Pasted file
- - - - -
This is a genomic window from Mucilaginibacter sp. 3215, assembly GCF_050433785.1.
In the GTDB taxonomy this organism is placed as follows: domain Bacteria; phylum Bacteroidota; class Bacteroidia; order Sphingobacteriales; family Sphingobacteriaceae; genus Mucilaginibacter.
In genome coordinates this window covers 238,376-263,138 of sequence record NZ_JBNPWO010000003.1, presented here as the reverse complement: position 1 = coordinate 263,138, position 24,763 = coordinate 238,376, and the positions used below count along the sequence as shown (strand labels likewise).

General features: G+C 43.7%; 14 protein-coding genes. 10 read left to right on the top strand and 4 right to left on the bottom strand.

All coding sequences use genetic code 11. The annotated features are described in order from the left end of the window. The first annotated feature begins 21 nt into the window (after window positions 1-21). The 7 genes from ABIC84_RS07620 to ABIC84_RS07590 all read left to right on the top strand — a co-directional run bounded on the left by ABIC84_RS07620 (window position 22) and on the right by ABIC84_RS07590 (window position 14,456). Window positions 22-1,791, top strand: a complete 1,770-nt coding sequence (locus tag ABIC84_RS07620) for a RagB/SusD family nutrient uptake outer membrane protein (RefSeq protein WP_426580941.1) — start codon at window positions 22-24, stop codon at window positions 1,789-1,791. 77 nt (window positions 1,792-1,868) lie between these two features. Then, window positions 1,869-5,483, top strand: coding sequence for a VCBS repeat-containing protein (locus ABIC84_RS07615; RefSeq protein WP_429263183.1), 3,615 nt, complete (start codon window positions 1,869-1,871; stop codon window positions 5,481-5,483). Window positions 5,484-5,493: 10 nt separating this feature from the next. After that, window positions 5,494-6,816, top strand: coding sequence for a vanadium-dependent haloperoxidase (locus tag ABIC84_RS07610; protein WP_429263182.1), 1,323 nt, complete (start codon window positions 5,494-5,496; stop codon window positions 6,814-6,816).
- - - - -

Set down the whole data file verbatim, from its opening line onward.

This is a genomic window from Mucilaginibacter sp. 3215, assembly GCF_050433785.1.
In the GTDB taxonomy this organism is placed as follows: domain Bacteria; phylum Bacteroidota; class Bacteroidia; order Sphingobacteriales; family Sphingobacteriaceae; genus Mucilaginibacter.
In genome coordinates this window covers 238,376-263,138 of sequence record NZ_JBNPWO010000003.1, presented here as the reverse complement: position 1 = coordinate 263,138, position 24,763 = coordinate 238,376, and the positions used below count along the sequence as shown (strand labels likewise).

General features: G+C 43.7%; 14 protein-coding genes. 10 read left to right on the top strand and 4 right to left on the bottom strand.

All coding sequences use genetic code 11. The annotated features are described in order from the left end of the window. The first annotated feature begins 21 nt into the window (after window positions 1-21). The 7 genes from ABIC84_RS07620 to ABIC84_RS07590 all read left to right on the top strand — a co-directional run bounded on the left by ABIC84_RS07620 (window position 22) and on the right by ABIC84_RS07590 (window position 14,456). Window positions 22-1,791, top strand: a complete 1,770-nt coding sequence (locus tag ABIC84_RS07620) for a RagB/SusD family nutrient uptake outer membrane protein (RefSeq protein WP_426580941.1) — start codon at window positions 22-24, stop codon at window positions 1,789-1,791. 77 nt (window positions 1,792-1,868) lie between these two features. Then, window positions 1,869-5,483, top strand: coding sequence for a VCBS repeat-containing protein (locus ABIC84_RS07615; RefSeq protein WP_429263183.1), 3,615 nt, complete (start codon window positions 1,869-1,871; stop codon window positions 5,481-5,483). Window positions 5,484-5,493: 10 nt separating this feature from the next. After that, window positions 5,494-6,816, top strand: coding sequence for a vanadium-dependent haloperoxidase (locus tag ABIC84_RS07610; protein WP_429263182.1), 1,323 nt, complete (start codon window positions 5,494-5,496; stop codon window positions 6,814-6,816).